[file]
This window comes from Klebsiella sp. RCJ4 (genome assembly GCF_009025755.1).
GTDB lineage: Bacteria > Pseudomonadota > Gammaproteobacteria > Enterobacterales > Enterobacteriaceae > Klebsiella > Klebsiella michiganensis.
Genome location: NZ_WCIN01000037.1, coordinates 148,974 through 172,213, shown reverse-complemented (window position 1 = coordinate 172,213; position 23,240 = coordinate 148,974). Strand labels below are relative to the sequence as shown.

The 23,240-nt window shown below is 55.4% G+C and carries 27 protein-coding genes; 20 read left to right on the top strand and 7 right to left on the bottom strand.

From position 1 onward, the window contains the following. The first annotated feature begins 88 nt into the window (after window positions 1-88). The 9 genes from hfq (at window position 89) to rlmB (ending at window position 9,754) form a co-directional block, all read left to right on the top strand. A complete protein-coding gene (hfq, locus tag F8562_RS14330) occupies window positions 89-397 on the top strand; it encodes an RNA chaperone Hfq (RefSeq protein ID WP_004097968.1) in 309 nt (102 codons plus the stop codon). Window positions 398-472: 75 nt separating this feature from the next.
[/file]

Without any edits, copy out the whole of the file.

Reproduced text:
This window comes from Klebsiella sp. RCJ4 (genome assembly GCF_009025755.1).
GTDB lineage: Bacteria > Pseudomonadota > Gammaproteobacteria > Enterobacterales > Enterobacteriaceae > Klebsiella > Klebsiella michiganensis.
Genome location: NZ_WCIN01000037.1, coordinates 148,974 through 172,213, shown reverse-complemented (window position 1 = coordinate 172,213; position 23,240 = coordinate 148,974). Strand labels below are relative to the sequence as shown.

The 23,240-nt window shown below is 55.4% G+C and carries 27 protein-coding genes; 20 read left to right on the top strand and 7 right to left on the bottom strand.

From position 1 onward, the window contains the following. The first annotated feature begins 88 nt into the window (after window positions 1-88). The 9 genes from hfq (at window position 89) to rlmB (ending at window position 9,754) form a co-directional block, all read left to right on the top strand. A complete protein-coding gene (hfq, locus tag F8562_RS14330) occupies window positions 89-397 on the top strand; it encodes an RNA chaperone Hfq (RefSeq protein ID WP_004097968.1) in 309 nt (102 codons plus the stop codon). Window positions 398-472: 75 nt separating this feature from the next.